Homeschool students have been spending time in Florida – without leaving their homes in Glouster.
In response to the pandemic, Rural Action Americorps member Madison Donohue, who works with the Environmental Education team, has been providing programming at the homes of four families during the past six months.
“Providing programming at the children’s homes means they already have a deep and rich connection to the land on which they are learning,” Madison says. “These connections spawn the type of vast imaginary play that children have a gift for creating. On Fridays, they spend most of their time in ‘Florida,’ a small patch of evergreen trees that forms a miniature peninsula extending into a pond, much as Florida juts into the Atlantic.“
Using the Environmental Education interdisciplinary teaching method, Madison spends 12 hours a week outside with the children, who are ages 2-7. The activities are as broad as the children’s imaginations, ranging from animal tracking to fire building to orienteering.
The seasons also help determine activities. When temperatures dipped below freezing, the children explored the frozen pond. They worked on an emergency exit plan with their parents before proceeding, established rules and boundaries, and spent the rest of the day out on the ice. They made observations in preparation for ”sit spot studies,” where they use all five senses to make observations. During a trip to “Florida,” one of the students reported that Florida smelled like a forest.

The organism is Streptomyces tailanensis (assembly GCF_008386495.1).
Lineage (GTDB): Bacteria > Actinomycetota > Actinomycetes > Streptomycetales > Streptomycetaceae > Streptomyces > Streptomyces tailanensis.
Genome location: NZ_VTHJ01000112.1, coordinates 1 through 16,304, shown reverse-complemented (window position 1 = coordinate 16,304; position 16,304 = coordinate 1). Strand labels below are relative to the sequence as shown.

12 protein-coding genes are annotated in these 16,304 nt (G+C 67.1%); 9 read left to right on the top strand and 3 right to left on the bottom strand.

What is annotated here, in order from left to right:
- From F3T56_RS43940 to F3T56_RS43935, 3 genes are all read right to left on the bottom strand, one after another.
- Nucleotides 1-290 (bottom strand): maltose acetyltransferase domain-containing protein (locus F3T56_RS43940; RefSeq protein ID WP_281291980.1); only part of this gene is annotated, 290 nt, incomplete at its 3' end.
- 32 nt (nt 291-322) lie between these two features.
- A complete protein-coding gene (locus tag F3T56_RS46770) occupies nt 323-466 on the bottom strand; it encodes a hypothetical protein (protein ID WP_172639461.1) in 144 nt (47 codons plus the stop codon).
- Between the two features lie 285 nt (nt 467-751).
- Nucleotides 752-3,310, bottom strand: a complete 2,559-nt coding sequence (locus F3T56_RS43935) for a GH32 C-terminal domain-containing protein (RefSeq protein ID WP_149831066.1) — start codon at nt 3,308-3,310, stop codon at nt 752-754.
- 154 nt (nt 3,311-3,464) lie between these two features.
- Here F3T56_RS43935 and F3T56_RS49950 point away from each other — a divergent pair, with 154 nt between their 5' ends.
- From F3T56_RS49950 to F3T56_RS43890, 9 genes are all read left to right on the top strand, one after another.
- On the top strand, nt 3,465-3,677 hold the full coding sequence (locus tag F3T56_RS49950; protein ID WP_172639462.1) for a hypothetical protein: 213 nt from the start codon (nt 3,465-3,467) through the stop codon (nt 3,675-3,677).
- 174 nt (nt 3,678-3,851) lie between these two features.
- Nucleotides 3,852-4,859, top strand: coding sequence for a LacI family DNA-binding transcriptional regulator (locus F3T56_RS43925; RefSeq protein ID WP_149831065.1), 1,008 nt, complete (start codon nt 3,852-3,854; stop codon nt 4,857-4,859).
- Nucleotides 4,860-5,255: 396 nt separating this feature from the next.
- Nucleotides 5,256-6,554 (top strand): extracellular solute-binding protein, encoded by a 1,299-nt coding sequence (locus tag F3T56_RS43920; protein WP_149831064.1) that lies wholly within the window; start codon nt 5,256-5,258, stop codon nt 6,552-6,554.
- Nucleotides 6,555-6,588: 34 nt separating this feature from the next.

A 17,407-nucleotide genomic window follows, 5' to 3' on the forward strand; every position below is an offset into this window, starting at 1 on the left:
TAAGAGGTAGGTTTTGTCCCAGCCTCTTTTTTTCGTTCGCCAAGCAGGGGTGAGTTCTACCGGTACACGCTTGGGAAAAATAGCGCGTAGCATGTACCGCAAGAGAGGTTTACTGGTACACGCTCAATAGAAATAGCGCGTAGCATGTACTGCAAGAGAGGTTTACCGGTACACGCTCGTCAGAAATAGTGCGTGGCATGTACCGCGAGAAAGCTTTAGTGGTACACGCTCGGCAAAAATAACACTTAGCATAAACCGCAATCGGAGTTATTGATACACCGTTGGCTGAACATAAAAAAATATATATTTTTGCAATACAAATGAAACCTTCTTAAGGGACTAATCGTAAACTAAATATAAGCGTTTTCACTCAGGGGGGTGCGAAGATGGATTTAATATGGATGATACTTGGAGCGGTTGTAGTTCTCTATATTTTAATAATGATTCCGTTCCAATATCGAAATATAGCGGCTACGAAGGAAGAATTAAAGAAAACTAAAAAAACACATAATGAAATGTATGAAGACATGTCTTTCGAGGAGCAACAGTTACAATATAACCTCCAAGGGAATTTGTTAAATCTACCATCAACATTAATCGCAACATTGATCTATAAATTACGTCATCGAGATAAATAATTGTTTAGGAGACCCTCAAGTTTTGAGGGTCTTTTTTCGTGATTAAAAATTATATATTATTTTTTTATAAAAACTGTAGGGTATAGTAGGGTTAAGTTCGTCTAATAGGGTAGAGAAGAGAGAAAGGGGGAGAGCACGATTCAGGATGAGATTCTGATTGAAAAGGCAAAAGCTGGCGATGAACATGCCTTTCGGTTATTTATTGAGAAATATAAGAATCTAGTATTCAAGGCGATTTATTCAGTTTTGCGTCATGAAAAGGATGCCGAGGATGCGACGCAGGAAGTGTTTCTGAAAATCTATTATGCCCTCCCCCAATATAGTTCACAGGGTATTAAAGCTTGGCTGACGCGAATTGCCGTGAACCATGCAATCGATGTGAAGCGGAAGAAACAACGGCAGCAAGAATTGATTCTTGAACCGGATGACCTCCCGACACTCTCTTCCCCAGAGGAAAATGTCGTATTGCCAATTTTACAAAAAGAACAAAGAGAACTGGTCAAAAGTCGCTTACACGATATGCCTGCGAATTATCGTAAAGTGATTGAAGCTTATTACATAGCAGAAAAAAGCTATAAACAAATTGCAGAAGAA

And what does a forest smell like?
If you are interested in supplemental curriculum for your homeschool student, please email Environmental Education Manager Darcy Higgins for more information.